Commonly seen on awning or casement windows, these latches hold the window in place by the folding and unfolding of a handle. When in the closed position you need to simple pull the handle up to unfold it and open the window. If you have this type of lock, you might want to consider installing one that has a locking part that is enabled with a key as it is not designed for security but rather just to hold the window in place.

 

Locking Pins

Locking pins are situated at the bottom of a window, where it functions like a normal door bolt. One part of the lock (which has the sliding bolt) is attached to the moving window, which when closed lines up with an allotted space within the fixed frame (the keep) to restrict the window from moving. These locks offer great security to your windows as they make it more difficult for the window to be forced open from the outside.

 

5.    Consider Extra Window Security

One of the best ways to increase your window security if you feel it might be lacking is to consider some other security measures that can help!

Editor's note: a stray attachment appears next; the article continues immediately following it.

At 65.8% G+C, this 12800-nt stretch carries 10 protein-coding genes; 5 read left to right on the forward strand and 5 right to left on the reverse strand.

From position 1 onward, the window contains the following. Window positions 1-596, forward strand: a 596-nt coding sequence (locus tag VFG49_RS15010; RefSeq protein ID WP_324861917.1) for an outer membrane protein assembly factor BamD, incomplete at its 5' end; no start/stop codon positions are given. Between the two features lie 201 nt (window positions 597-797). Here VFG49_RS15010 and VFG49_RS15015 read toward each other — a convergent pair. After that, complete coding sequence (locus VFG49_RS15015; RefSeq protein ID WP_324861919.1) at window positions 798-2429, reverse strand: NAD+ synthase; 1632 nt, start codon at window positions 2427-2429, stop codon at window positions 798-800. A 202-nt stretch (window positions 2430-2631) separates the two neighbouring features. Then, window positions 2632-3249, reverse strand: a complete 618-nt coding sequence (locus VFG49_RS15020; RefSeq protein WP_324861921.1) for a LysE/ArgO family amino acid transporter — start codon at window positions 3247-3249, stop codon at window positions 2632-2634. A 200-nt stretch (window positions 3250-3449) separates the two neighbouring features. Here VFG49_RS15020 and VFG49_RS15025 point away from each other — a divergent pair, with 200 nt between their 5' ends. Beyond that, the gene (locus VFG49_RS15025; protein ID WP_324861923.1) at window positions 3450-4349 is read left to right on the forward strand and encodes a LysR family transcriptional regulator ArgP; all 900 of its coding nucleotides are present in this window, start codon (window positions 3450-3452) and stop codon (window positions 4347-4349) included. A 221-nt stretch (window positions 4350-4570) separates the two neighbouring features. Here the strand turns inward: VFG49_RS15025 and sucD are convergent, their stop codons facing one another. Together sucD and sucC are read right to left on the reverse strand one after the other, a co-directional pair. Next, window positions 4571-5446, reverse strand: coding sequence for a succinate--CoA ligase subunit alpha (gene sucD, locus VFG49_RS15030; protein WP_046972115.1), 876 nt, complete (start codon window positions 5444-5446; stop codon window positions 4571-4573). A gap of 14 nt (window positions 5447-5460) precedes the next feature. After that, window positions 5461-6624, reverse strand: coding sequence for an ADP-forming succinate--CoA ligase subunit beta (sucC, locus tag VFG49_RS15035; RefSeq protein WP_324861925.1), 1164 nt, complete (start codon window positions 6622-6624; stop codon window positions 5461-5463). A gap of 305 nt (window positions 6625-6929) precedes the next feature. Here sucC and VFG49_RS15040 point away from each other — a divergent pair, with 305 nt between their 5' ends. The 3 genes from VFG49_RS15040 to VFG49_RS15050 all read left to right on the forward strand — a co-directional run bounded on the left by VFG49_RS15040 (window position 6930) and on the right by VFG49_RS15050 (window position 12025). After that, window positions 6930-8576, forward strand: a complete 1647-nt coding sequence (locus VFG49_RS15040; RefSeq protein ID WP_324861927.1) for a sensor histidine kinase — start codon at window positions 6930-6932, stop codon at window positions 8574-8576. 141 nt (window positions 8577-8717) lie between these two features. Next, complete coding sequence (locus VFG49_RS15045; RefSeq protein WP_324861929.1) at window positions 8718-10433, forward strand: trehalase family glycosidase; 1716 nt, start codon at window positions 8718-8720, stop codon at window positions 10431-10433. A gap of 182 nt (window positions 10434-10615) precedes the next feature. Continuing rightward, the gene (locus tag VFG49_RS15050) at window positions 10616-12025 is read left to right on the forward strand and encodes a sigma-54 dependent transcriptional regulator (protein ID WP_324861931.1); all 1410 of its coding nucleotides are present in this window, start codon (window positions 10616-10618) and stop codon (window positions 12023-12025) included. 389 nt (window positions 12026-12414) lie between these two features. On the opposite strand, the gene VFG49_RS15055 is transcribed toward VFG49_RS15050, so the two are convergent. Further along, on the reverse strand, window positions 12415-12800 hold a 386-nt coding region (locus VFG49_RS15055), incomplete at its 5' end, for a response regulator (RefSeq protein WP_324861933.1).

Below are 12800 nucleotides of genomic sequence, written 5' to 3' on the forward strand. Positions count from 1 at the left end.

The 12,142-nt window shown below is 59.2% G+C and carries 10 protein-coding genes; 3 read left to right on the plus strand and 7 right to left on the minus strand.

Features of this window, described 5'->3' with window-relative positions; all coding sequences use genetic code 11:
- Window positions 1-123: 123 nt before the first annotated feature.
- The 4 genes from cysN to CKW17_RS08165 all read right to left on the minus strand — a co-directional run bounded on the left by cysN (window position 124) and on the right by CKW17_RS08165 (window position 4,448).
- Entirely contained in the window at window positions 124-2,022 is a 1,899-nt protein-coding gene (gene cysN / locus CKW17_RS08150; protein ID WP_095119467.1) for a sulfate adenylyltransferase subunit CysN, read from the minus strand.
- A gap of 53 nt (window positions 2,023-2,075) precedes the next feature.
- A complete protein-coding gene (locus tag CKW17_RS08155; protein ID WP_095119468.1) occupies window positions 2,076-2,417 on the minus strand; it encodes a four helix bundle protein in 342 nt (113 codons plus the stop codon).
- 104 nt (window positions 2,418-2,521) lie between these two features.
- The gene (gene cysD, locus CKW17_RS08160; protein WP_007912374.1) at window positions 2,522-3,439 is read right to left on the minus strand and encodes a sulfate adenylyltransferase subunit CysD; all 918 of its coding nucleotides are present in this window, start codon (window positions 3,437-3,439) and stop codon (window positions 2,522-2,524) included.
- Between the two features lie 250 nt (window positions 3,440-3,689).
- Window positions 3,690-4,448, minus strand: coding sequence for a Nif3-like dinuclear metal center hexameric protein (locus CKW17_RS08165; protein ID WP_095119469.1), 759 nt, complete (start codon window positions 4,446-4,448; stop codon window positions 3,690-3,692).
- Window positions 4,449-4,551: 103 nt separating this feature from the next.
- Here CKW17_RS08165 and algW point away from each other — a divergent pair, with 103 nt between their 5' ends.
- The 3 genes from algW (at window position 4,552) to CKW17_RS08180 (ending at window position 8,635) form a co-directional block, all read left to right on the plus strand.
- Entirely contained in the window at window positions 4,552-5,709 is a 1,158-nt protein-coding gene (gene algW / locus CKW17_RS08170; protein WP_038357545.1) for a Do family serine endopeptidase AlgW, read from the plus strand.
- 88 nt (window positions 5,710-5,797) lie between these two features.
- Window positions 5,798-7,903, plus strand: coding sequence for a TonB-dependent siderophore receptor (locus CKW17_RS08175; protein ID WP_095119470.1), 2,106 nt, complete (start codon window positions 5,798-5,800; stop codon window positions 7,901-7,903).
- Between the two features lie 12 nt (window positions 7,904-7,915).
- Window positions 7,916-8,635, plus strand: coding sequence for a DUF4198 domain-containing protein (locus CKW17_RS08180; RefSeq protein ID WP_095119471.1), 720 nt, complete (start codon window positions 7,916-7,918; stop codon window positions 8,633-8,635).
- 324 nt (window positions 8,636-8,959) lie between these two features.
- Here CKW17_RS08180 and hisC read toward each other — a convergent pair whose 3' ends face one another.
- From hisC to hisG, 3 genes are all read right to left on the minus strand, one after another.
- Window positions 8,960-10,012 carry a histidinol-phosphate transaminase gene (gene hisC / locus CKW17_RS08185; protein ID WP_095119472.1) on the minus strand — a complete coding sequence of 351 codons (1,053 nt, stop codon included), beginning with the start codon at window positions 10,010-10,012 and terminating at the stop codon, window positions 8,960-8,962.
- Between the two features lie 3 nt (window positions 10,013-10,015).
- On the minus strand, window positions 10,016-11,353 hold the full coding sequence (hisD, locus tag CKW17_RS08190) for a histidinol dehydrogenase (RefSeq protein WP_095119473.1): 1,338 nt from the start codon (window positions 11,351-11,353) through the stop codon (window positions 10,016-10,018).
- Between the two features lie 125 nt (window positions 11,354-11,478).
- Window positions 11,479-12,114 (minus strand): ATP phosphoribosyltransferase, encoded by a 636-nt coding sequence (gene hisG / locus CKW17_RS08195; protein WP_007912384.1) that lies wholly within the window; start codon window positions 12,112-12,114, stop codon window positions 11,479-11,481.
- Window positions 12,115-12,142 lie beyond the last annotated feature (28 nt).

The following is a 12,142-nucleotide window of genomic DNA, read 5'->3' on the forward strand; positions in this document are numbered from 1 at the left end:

Install Security Window Film

Window film is a great way to help protect your windows from damage. Whilst a burglar breaking window glass to gain access isn’t as common, it’s not unheard of, so window film has been developed to help secure windows against this type of attack. Once applied the film will ensure that if the window is smashed all of the pieces remain together hence restricting the access a burglar thinks they will get when they smash your window.

It unfortunately isn’t strong enough to keep your window from being smashed but helps to keep it together and more secure.

Security Cameras

Security cameras, whether indoor or outdoor, can be a great addition to your window security. When placed properly around your property they can help to minimise the risk of someone trying to force your window open and can make your home less of an attractive target.

 

Window Bars